By Dr Manpal Bhogal, Lecturer in Psychology.
I was fortunate to be able to attend the Human Behaviour and Evolution Society conference at the beginning of July, which took place in Amsterdam. I was excited by this trip as I had the opportunity to visit the city of Amsterdam as well as participate in an impressive conference programme. The programme included brilliant presentations by academics at varying stages of their career, including early career researchers and pioneers of the field.
I attended the conference with Dr Daniel Farrelly (University of Worcester) who has been inspirational in formulating my own research and research interests. It was exciting for us to be able to work on research we have both planned, attend the conference, and enjoy the amazing food on offer in Amsterdam!
The conference consisted of several important topics of importance to evolutionary science, providing the latest findings from studies that have not all yet been published in journals. I was particularly interested in attending symposiums related to human mating strategies, competition, hormonal influences on behaviour, and issues surrounding reproducibility in evolutionary psychology. It was exciting to be able to listen to pioneers of evolutionary psychology such as David Buss talking about human mating, Ben Jones talking about hormonal influences during ovulation, and Dan Fessler discussing his research and replication. I was also pleased to meet pioneering early career researchers in the field such as Arnaud Tognetti, who conducts research into cooperation, and Nicole Barbaro who conducts research into mate retention and attachment.
One particularly impressive feature in this conference was the poster presentation session. It took me two hours to make my way through the 175-poster symposium, and I still didn’t get to see many of them. There is some excellent research being done in the field, and it was pleasing to hear a PhD student had based her thesis on the work conducted by Dr Daniel Farrelly and myself, which further supports the idea that academic conferences are excellent for networking, and for us to be aware of the research being done.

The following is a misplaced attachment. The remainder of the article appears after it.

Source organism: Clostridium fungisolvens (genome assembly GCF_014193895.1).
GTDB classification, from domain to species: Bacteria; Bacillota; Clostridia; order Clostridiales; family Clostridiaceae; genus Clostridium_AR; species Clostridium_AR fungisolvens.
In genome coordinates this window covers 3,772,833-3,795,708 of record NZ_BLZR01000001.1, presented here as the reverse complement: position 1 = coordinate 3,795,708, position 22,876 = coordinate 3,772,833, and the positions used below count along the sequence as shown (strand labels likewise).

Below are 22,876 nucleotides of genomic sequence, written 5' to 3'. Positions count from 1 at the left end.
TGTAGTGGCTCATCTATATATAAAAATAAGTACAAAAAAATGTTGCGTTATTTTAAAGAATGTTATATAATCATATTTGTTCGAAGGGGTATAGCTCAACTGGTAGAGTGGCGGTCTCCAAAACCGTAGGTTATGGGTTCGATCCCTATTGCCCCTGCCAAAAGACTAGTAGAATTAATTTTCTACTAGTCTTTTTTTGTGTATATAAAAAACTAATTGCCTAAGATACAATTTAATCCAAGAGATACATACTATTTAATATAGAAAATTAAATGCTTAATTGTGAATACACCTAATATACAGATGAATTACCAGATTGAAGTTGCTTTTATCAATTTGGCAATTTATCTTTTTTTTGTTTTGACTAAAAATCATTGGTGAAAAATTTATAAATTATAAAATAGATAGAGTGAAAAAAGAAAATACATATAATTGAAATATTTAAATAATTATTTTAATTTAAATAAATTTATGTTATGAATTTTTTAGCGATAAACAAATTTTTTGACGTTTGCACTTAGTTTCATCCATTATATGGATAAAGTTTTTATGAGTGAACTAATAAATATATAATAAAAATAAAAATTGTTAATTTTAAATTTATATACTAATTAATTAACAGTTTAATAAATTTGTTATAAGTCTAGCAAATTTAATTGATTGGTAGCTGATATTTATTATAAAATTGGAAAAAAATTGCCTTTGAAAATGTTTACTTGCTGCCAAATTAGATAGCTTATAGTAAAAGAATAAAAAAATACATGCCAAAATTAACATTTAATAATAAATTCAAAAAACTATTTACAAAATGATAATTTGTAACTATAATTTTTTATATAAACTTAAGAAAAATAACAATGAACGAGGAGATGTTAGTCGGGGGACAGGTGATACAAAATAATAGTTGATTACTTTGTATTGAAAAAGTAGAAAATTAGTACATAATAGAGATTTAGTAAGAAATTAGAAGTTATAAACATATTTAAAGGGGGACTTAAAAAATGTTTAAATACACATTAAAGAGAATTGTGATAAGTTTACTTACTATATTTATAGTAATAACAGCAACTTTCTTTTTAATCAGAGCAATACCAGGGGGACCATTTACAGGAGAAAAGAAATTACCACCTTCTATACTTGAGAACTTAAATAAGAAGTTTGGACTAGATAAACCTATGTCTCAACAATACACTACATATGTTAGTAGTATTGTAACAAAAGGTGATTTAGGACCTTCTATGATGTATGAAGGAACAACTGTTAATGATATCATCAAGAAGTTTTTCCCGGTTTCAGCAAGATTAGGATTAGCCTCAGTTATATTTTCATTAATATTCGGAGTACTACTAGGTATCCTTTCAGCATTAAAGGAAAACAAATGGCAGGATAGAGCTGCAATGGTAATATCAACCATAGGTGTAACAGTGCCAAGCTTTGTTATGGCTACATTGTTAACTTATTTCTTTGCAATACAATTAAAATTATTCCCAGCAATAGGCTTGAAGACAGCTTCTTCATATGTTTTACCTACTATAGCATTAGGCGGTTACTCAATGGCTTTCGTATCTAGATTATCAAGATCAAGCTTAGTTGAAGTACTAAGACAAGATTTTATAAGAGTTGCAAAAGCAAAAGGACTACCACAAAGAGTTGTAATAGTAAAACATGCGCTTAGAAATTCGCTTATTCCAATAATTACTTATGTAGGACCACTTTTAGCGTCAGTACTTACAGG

Attending this conference was important for knowledge transfer, reflection on current research and implementation of current research in my teaching of evolutionary psychology at undergraduate level. I believe keeping up to date with current research enables me to be able to challenge myself and the content I deliver to students. It is always important to feed correct, up to date findings when delivering any form of academic content, which I felt this conference enabled me to do, not to mention research ideas generated from listening to other academics at work.
On a final note, if you ever get a chance to go to Amsterdam – go!
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